Metrical books (also known as vital records) are birth, marriage, and death registers kept by the Church. “Greek Catholic records were initially kept in Church Slavonic, then in Latin, and finally in Ukrainian. During periods of transition, the records occasionally show the use or mix of two languages—Church Slavonic and Latin, or Latin and Ukrainian…The Habsburg authorities had the Roman and Greek Catholic clergy keep vital records for them instead of establishing a separate bureaucracy for that purpose. Accordingly, Emperor Joseph II issued decrees establishing the procedures to be followed and the nature of the records to be kept,” from John D. Pihach’s Ukrainian Genealogy.
Several of my ancestors were Greek Catholic priests in Galicia, starting as far back as at least 1744. Knowing their names, and when and where they served, I was able to find the metrical books that they kept while serving as parish priests. It was quite an amazing feeling to to hold in my hands 250-year-old books that were handwritten by my direct grandfathers. Not only was I also able to find the birth records of their offspring (my direct ancestors), but also having found books by three generations spanning 70 years from the Kingdom of Poland through the territory’s incorporation into the Austrian Empire, I was also able to see how the methods and languages of record keeping changed over the years.
Kingdom of Poland
The oldest register kept by an ancestor that I found is from 1764. My great-great-great-great-great-great grandfather the Reverend Mykhailo Davydovych was the parish priest at St. Nicholas Church in Kam’yanka-Strumylova (today Kam’yanka-Buz’ka) from 1744 until his death in 1777. When he started his service, Kam’yanka-Strumylova was a town in the Ruthenian Voivodeship of the Crown of the Kingdom of Poland. In 1772 the voivodeship was annexed by the Austrian Empire as part of the province of Galicia.
Church register from 1764-1778 — Kam’yanka-Strumylova
The Reverend Mykhailo kept his parish registers in Church Slavonic, writing each entry as a paragraph. (Interestingly, the cover is written in Latin—maybe the label was added at some later time.)
In the second row of the first paragraph under the heading is my grandfather’s name. Each entry he started with “I, the priest Mykhailo Davydovych, pastor of the Church… baptized…”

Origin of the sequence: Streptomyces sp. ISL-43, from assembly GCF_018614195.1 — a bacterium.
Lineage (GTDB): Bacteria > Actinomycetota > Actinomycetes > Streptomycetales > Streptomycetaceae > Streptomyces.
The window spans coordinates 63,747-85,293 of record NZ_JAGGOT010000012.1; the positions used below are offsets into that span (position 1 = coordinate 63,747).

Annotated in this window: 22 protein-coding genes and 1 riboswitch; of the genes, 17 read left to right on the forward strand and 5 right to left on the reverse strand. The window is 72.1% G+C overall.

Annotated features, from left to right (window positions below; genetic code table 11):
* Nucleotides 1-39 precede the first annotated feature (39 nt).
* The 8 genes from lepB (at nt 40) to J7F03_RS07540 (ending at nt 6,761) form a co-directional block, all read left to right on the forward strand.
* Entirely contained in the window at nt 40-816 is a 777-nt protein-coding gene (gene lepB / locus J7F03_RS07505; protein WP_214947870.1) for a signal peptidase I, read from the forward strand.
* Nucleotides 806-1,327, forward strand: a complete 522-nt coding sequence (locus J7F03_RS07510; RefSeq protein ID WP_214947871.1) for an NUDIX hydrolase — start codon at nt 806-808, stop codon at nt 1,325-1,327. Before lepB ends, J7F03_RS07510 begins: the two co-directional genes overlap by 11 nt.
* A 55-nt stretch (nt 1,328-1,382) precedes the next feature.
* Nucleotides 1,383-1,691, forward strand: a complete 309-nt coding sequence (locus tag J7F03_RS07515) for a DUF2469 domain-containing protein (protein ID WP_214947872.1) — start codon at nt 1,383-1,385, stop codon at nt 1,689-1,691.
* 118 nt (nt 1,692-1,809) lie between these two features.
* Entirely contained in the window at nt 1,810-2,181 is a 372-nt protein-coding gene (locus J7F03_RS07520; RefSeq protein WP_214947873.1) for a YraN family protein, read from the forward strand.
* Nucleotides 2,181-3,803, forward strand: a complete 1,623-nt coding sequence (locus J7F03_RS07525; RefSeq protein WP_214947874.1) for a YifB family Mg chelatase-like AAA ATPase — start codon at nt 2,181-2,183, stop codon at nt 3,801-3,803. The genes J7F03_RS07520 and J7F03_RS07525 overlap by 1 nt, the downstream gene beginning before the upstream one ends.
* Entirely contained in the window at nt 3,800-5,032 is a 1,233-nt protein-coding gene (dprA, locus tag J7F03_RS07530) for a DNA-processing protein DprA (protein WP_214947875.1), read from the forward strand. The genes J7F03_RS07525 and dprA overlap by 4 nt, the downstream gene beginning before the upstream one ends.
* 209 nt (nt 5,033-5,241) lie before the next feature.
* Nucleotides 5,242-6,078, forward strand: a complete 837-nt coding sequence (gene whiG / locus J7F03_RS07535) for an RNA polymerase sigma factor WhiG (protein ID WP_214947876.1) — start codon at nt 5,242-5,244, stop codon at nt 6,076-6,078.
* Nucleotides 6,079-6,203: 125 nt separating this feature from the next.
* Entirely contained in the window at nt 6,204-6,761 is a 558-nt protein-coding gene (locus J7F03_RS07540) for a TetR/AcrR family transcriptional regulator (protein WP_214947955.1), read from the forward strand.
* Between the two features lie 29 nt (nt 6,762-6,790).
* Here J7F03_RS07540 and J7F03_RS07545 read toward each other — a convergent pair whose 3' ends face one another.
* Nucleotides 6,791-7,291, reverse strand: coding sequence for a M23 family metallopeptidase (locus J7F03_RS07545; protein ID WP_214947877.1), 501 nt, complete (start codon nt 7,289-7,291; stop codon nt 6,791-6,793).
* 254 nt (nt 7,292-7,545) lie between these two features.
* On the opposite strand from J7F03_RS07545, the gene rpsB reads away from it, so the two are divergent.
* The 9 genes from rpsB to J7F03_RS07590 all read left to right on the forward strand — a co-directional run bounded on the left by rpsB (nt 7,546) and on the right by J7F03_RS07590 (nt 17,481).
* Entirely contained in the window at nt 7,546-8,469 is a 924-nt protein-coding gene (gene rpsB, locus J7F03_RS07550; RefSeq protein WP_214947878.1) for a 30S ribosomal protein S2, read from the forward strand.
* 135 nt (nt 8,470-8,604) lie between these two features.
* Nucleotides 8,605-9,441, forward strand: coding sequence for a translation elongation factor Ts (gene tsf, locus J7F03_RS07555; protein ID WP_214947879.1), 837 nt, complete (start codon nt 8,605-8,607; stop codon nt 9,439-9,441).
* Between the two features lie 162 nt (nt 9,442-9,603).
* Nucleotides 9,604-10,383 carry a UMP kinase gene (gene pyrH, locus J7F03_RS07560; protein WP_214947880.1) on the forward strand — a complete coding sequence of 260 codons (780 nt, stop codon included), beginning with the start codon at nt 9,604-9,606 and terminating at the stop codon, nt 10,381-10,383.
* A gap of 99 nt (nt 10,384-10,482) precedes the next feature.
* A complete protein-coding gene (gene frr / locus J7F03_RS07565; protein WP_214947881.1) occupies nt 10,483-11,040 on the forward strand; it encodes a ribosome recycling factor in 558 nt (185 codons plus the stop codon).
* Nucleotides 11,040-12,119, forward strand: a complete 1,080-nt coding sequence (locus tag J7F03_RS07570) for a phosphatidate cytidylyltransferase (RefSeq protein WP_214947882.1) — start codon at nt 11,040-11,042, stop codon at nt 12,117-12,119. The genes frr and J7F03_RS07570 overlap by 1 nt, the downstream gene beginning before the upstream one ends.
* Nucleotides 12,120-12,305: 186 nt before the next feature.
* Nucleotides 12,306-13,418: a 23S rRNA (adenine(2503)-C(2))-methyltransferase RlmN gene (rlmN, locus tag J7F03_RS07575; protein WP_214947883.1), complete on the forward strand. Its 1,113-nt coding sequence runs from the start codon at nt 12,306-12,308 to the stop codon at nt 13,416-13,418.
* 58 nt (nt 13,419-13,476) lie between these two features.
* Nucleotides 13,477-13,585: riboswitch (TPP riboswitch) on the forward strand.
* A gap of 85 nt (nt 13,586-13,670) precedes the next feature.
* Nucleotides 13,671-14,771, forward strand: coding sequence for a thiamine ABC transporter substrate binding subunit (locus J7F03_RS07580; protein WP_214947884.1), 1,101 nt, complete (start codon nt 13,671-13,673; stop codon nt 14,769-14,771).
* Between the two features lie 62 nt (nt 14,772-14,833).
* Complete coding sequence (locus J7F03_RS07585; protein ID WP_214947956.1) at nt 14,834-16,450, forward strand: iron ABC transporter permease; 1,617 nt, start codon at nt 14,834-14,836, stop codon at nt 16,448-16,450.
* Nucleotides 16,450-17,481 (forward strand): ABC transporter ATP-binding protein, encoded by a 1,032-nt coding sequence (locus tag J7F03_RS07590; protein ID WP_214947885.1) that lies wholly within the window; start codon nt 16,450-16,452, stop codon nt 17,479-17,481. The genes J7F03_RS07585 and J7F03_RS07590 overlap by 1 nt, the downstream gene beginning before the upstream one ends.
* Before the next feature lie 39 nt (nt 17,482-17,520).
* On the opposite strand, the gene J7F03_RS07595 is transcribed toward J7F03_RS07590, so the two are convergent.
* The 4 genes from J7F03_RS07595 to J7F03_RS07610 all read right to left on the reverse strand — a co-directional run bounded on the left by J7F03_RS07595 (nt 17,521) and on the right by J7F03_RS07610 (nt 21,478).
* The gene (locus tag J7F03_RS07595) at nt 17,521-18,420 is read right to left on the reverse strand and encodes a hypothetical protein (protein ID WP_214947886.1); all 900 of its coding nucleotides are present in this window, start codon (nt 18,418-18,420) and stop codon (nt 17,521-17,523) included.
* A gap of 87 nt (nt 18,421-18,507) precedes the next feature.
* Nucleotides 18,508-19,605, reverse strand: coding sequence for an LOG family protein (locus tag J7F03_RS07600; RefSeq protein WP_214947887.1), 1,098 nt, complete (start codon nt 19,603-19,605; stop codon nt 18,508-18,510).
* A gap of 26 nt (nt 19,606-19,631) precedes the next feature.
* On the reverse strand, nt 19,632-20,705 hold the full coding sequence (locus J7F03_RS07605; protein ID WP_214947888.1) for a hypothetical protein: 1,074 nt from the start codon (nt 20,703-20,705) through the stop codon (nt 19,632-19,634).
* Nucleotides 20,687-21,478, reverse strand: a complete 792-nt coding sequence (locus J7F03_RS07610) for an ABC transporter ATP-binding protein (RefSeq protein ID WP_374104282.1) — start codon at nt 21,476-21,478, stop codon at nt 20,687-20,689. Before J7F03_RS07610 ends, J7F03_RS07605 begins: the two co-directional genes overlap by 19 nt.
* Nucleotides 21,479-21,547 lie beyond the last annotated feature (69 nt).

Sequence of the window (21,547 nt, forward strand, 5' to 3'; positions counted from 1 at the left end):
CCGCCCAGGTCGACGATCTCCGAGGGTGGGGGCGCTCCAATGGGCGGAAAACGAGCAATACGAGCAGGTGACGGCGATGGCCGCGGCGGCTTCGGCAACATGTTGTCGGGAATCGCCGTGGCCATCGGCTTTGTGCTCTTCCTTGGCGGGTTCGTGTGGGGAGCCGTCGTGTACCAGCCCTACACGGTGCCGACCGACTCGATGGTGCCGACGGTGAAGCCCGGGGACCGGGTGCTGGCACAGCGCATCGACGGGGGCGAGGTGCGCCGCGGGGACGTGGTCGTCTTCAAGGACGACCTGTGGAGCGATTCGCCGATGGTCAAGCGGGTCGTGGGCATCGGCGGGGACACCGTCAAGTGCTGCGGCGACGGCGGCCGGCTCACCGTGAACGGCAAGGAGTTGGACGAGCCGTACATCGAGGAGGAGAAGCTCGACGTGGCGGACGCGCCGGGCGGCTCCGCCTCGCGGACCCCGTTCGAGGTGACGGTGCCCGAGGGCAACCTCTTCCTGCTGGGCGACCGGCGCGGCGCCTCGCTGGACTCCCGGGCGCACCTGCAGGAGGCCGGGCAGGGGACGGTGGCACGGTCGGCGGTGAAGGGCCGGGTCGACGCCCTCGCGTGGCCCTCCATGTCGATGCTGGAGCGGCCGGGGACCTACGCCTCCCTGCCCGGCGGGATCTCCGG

Church register from 1771-1781 — Kam’yanka-Strumylova
The following record was kept by his son Hryhoriy, who became parish priest in Kam’yanka-Strumylova in 1777.
When Hryhoriy took over, the town was already part of the Austrian Empire; however, it took some years after 1772 for record keeping to become standard. Here he continues to uses Church Slavonic like his father. And like above, he started each entry with the date, and with the words: “I, the priest Hryhoriy Davydovych (Григорій Давидовичъ), pastor of…”
Church Register from 1776-1786 — Kam’yanka-Strumylova
Some registers he wrote in Church Slavonic, but in a register from 1776 he kept the records in Latin, and structured them with hand-written columns. (Though it is bit confusing because in the above record that seems to date from 1781 he used Church Slavonic, while in the below record from an earlier date he used Latin.)
In the second column of the first entry we can see his name, now in Latin using Polish orthography (which is how first names were normally entered): “Gregorius Dawidowicz Parochus”
Here is the entry for his daughter Sophia (a great aunt of mine). His name can be seen in both the second and fourth columns, as parish priest and parent:
Church Register from 1784-1837 — Derniv
Soon after Galicia was incorporated in the Austrian Empire, parish priests were provided with preprinted registry books, for births, marriages, and deaths. Thus when Hryhoriy’s son the Reverend Pavlo Davydovych became the parish priest in a neighboring village Derniv sometime in the early 1800s, his book keeping was done in Latin in the preprinted registry books.
This page is from the year 1818, where he entered the birth of his daughter Anna, my great-great-great grandmother. He uses the Latin form of his name: Paulus Dawidowicz
P.S. It’s interesting to see throughout the century the surname Davydovych in various languages and orthographies: from Old Church Slavonic to Latin using Polish orthography as found in the metrical records to Ukrainian using the Maksymovychivka orthography as found on Anna’s grave.